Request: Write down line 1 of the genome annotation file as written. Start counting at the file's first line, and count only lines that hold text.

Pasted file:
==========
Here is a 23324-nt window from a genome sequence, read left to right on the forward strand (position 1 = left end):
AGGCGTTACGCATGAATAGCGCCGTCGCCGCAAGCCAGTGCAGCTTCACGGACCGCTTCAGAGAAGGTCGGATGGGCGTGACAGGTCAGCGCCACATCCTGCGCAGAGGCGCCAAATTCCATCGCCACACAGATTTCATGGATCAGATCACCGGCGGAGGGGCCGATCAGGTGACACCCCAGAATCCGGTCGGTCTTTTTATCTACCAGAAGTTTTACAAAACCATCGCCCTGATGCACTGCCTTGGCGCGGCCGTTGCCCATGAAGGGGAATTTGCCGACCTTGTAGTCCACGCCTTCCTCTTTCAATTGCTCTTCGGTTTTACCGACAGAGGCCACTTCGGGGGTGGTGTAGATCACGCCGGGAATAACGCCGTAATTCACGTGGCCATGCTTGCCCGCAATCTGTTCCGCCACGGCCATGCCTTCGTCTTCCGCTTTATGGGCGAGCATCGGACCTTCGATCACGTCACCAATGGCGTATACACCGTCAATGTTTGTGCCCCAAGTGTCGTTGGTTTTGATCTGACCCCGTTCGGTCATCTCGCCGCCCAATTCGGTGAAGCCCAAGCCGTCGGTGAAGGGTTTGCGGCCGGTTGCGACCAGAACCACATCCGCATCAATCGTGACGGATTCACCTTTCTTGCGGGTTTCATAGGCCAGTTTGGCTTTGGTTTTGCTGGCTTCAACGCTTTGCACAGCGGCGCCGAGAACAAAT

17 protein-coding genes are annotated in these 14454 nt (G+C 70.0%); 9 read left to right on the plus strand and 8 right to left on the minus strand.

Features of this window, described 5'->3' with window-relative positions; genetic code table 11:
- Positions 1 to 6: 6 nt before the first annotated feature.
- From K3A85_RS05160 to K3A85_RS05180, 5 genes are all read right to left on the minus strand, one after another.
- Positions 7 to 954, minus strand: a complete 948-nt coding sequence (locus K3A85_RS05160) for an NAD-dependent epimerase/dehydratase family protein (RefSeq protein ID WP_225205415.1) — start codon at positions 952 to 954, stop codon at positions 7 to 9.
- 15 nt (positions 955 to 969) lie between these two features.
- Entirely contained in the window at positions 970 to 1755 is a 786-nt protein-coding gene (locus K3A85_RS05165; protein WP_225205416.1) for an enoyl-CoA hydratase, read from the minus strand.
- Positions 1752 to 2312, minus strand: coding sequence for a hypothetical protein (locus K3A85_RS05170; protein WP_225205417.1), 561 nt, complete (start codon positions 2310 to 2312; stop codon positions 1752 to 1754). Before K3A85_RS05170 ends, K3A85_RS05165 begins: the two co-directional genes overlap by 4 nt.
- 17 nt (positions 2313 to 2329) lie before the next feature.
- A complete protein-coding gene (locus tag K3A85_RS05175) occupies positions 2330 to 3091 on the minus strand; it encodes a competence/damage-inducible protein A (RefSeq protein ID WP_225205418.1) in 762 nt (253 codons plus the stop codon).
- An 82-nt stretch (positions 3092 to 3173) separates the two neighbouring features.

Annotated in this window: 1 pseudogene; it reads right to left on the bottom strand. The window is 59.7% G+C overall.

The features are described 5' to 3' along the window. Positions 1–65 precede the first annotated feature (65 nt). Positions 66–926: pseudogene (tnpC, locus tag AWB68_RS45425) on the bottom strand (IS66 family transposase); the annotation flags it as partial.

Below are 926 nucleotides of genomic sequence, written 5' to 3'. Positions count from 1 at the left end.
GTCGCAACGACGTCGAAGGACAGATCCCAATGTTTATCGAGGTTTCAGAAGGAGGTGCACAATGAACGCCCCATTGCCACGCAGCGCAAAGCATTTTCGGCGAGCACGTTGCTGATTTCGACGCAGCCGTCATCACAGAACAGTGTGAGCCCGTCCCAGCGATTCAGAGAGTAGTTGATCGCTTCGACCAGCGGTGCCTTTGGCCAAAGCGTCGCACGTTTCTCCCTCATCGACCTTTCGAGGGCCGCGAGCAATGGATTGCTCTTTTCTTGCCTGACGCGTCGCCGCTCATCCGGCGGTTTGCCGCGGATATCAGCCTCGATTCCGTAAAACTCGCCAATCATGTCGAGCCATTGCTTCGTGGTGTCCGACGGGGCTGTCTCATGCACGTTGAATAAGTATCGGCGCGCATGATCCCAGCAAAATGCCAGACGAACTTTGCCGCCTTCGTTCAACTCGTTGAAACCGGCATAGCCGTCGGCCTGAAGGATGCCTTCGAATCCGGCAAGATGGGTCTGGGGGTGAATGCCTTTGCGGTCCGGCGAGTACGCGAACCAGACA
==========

Here is a 23324-nt window from a genome sequence, read left to right on the forward strand (position 1 = left end):